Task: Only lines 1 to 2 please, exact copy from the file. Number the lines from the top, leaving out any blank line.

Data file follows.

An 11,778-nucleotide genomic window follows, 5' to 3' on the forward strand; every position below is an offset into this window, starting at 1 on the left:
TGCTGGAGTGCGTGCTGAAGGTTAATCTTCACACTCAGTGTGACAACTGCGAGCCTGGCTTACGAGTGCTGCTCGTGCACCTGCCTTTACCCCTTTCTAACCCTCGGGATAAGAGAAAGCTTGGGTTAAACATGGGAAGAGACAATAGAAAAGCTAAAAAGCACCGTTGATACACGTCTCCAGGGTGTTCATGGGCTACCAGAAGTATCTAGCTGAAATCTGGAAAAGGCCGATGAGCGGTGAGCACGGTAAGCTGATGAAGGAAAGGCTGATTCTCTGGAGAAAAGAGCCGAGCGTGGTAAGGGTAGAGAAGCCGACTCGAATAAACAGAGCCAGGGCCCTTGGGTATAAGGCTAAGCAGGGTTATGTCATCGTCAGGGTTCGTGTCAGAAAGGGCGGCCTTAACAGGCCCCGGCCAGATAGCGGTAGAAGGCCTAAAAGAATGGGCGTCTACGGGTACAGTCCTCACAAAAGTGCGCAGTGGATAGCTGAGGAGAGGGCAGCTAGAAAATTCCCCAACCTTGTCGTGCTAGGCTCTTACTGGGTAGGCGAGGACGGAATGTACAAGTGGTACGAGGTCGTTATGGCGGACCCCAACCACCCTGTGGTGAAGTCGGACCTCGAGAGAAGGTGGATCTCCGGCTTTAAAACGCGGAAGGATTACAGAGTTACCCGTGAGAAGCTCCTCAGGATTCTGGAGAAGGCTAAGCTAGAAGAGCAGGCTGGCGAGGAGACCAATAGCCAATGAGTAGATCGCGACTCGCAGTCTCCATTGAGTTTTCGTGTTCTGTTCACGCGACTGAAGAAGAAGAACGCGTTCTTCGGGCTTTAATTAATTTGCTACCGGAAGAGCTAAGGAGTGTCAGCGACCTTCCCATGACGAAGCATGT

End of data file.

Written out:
An 11,778-nucleotide genomic window follows, 5' to 3' on the forward strand; every position below is an offset into this window, starting at 1 on the left:
TGCTGGAGTGCGTGCTGAAGGTTAATCTTCACACTCAGTGTGACAACTGCGAGCCTGGCTTACGAGTGCTGCTCGTGCACCTGCCTTTACCCCTTTCTAACCCTCGGGATAAGAGAAAGCTTGGGTTAAACATGGGAAGAGACAATAGAAAAGCTAAAAAGCACCGTTGATACACGTCTCCAGGGTGTTCATGGGCTACCAGAAGTATCTAGCTGAAATCTGGAAAAGGCCGATGAGCGGTGAGCACGGTAAGCTGATGAAGGAAAGGCTGATTCTCTGGAGAAAAGAGCCGAGCGTGGTAAGGGTAGAGAAGCCGACTCGAATAAACAGAGCCAGGGCCCTTGGGTATAAGGCTAAGCAGGGTTATGTCATCGTCAGGGTTCGTGTCAGAAAGGGCGGCCTTAACAGGCCCCGGCCAGATAGCGGTAGAAGGCCTAAAAGAATGGGCGTCTACGGGTACAGTCCTCACAAAAGTGCGCAGTGGATAGCTGAGGAGAGGGCAGCTAGAAAATTCCCCAACCTTGTCGTGCTAGGCTCTTACTGGGTAGGCGAGGACGGAATGTACAAGTGGTACGAGGTCGTTATGGCGGACCCCAACCACCCTGTGGTGAAGTCGGACCTCGAGAGAAGGTGGATCTCCGGCTTTAAAACGCGGAAGGATTACAGAGTTACCCGTGAGAAGCTCCTCAGGATTCTGGAGAAGGCTAAGCTAGAAGAGCAGGCTGGCGAGGAGACCAATAGCCAATGAGTAGATCGCGACTCGCAGTCTCCATTGAGTTTTCGTGTTCTGTTCACGCGACTGAAGAAGAAGAACGCGTTCTTCGGGCTTTAATTAATTTGCTACCGGAAGAGCTAAGGAGTGTCAGCGACCTTCCCATGACGAAGCATGT